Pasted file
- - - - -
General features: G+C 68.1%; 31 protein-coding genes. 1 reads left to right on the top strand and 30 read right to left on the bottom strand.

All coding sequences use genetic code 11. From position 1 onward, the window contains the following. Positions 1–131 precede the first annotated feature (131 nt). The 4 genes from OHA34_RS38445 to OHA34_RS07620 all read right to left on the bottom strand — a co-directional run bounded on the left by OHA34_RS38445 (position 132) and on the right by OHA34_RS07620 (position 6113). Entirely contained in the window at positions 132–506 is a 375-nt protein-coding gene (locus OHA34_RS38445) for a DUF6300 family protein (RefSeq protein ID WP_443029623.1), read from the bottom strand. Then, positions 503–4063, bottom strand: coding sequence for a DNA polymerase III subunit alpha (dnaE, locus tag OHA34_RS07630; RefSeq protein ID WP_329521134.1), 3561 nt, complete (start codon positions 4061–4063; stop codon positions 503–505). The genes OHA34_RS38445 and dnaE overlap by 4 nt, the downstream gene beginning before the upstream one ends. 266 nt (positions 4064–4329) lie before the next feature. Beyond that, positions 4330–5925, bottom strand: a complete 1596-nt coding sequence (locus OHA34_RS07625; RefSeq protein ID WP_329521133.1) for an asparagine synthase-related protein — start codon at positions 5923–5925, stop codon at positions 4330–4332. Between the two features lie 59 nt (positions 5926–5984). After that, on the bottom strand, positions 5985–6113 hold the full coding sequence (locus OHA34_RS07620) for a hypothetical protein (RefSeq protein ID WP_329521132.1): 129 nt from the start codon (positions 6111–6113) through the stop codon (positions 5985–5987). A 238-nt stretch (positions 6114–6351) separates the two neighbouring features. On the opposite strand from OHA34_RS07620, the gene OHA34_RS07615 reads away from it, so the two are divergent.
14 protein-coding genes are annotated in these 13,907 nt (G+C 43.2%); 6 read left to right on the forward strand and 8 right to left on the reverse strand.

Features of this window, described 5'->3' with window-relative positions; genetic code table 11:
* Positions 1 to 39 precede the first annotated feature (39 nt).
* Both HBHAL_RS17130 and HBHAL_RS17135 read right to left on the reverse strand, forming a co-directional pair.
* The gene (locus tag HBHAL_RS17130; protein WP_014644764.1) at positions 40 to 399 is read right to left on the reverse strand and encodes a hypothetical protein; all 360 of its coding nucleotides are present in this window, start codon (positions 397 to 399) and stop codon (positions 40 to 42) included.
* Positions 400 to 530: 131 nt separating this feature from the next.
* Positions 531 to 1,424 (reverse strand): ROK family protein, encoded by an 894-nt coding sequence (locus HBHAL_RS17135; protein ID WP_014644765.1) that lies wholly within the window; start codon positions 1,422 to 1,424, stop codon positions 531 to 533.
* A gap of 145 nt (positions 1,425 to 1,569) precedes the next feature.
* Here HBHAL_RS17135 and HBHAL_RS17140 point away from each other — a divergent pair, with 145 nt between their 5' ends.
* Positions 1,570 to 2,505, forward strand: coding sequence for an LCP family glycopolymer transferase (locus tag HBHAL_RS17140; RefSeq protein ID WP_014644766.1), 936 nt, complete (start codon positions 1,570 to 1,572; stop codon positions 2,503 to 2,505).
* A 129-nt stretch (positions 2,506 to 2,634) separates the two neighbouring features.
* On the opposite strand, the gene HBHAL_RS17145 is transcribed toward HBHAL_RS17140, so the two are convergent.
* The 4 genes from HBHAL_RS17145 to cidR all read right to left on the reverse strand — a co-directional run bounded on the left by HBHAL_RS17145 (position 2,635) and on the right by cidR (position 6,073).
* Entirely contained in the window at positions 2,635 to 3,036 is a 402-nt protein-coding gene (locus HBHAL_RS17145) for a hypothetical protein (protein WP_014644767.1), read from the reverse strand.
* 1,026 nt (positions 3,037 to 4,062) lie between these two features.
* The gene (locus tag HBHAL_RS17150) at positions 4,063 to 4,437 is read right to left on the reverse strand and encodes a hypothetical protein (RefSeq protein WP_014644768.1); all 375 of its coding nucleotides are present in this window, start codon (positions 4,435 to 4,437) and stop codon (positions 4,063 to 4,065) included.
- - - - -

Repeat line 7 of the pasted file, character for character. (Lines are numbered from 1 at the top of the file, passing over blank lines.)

* The gene (locus tag HBHAL_RS17130; protein WP_014644764.1) at positions 40 to 399 is read right to left on the reverse strand and encodes a hypothetical protein; all 360 of its coding nucleotides are present in this window, start codon (positions 397 to 399) and stop codon (positions 40 to 42) included.